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  Predicting a Product's Success Internationally 

Gelper, Sarah; Stremersch, Stefan
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Will a new computer or mobile phone be big in Japan? What about in Argentina, India, Morocco or Russia?

Predicting a new product's growth internationally is a huge topic in marketing. And it's a hotly debated one.

Does a new product's potential growth depend upon a country's wealth, urbanization levels, individualism, education or openness? Which variables matter most?

Professors Sarah Gelper and Stefan Stremersch find a way to analyze a wide range of country characteristics in order to analyze their relevance to predicting the growth rates of six high-technology products in 55 countries. With their technical model, Gelper and Stremersch are able to filter out the white noise to detect the two most important predictors of growth across the board: economic wealth and education.

Economic wealth is, quite simply, the best predictor of product growth in the study. In wealthier nations, new products sell better. The second best predictor is education. Of all the socio-economic, cultural, communication and demographic variables analyzed, wealth and education mattered most to marketers' forecasts.

The co-authors present their results and their means to select their variables -- a model which could be used to study other types of product launches in even more countries, taking a wide array of country characteristics into account.

Global Data, Many Variables
Gelper and Stremersch employ a technical model that accommodates a wide range of variables, even when data is relatively sparse. The following diverse variables were examined in the study:
  • Socioeconomic variables -- economic wealth, income inequality, poverty, education, economic openness, the percentage of women employed and the ratio of economic participation.
  • Cultural variables -- including individualism, uncertainty avoidance, masculinity and power distance.
  • Communication variables -- including media intensity, mobility and incoming tourism.
  • Demographic variables -- including population growth rates, population concentration and the percentage of people living in urban areas.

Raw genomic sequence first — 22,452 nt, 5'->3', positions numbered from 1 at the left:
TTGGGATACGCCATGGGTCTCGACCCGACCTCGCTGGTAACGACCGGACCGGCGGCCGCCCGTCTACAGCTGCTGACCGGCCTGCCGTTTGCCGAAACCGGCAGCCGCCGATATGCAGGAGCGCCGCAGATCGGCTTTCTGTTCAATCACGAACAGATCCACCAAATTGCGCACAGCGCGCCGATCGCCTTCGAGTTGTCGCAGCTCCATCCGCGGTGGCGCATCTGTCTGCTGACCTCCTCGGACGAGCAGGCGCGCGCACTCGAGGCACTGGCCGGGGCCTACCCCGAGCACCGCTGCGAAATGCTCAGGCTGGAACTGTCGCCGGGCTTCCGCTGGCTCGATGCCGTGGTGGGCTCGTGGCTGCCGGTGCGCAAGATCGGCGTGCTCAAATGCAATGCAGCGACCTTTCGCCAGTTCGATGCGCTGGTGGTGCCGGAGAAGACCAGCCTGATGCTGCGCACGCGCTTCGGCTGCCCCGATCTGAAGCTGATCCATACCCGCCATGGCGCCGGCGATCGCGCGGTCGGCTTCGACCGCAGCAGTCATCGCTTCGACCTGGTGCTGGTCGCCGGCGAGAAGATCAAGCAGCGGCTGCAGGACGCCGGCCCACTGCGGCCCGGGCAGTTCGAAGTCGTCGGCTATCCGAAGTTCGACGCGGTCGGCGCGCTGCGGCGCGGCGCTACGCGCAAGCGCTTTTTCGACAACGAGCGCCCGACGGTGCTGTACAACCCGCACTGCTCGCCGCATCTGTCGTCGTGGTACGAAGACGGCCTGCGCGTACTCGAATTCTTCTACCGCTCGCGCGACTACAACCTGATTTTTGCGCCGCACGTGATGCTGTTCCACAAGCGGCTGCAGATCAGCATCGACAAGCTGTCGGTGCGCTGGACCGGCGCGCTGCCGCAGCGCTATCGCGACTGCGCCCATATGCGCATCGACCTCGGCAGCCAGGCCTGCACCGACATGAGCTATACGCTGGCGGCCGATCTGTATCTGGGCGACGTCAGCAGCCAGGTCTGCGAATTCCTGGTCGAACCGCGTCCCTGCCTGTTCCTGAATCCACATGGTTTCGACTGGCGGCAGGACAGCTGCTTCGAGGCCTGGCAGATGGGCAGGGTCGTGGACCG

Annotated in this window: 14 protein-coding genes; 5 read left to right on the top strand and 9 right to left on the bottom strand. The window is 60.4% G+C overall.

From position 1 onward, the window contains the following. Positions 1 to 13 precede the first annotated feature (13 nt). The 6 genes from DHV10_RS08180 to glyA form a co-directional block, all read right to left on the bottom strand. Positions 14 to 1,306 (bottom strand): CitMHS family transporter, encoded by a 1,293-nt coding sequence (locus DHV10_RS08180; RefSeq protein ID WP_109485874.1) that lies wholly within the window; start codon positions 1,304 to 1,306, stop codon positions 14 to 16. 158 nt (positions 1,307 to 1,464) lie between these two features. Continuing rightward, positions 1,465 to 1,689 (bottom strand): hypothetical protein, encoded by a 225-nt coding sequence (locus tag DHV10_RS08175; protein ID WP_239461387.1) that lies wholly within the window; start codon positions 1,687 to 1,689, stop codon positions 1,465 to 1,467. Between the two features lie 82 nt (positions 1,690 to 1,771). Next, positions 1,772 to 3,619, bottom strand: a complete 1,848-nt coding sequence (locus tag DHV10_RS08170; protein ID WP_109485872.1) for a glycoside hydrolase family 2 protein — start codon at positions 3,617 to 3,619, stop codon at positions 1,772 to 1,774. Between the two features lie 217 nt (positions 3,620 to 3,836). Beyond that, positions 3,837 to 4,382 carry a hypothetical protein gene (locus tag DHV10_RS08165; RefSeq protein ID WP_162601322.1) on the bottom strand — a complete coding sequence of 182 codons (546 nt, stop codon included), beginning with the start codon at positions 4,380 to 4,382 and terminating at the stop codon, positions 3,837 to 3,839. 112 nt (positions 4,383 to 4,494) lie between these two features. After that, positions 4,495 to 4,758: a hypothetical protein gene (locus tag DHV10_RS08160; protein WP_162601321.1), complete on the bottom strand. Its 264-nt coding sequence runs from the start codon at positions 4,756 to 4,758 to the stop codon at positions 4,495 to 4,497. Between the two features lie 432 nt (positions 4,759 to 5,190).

The model allows the co-authors to include this wide array of data from countries in different stages of development to produce a more global picture, even if some data points are missing.

With the well documented penetration rates of six high-technology products -- the mobile phone, CD player, video camera, personal computer, Internet and ISDN -- the co-authors use their model to home in on the variables that best predict penetration rates.

Homing In on What Matters Most
Stremersch and Gelper find that international differences in new product growth patterns are largely driven by socioeconomic factors. In contrast, cultural variables were not found to be significant in this study.

The co-authors look at the impact of their variables on three key growth metrics in marketing science: 1) market potential, 2) the coefficient of innovation and 3) the coefficient of imitation. The latter two variables, innovation and imitation, interact in marketing models as a certain percentage of a population take to a new high-tech product and then another percentage copy the innovators.

As mentioned, a country's wealth (GDP per capita) had the biggest impact on all three growth metrics, meaning it is the first variable marketing scientists should consult in order to assess the likely success of a product launch.

After wealth appears a more surprising factor: education. The number of university students as a percentage of the total population matters to new product adoption. Education was found to influence both the market potential and the innovation coefficient in this study.

Another socio-economic factor was found to have a negative impact on growth: income inequality. Where income is more unevenly distributed, product penetration rates are lower.

On the flip side, economic openness -- measured as the value of a country's imports and exports divided by its GDP -- was found to positively affect the innovation coefficient, as education does.

Meanwhile, tourism was found to positively affect market potential. The more incoming tourists a country receives, the more contact the country has with new technologies, apparently leading to higher rates of adoption. Finally, mobility -- measured via car ownership rates -- affects the imitation coefficient, due to increased interactions between people.

In sum, six variables were selected as influential. All the others were not. The co-authors explain: "Thus, after controlling for the included variables, [the rest] do not provide any additional information about the diffusion process, in our sample of products and countries." Put bluntly, marketing executives may feel free to ignore them.

Upgrade Your Marketing
The co-authors hope to see their variable-selection model expanded to include other types of products. They also see the potential to analyze even more variables. For example, distribution infrastructure, competition or regulation could be analyzed across countries.

The large number of potentially influential country characteristics combined with the large numbers of products and countries can been daunting to marketing professionals. The co-authors' approach to variable selection, finding the most important drivers of difference in international diffusion, could help focus forecasting on what matters.
This article is based on:  Variable Selection in International Diffusion Models
Publisher:  Elsevier
Year:  2014
Language:  English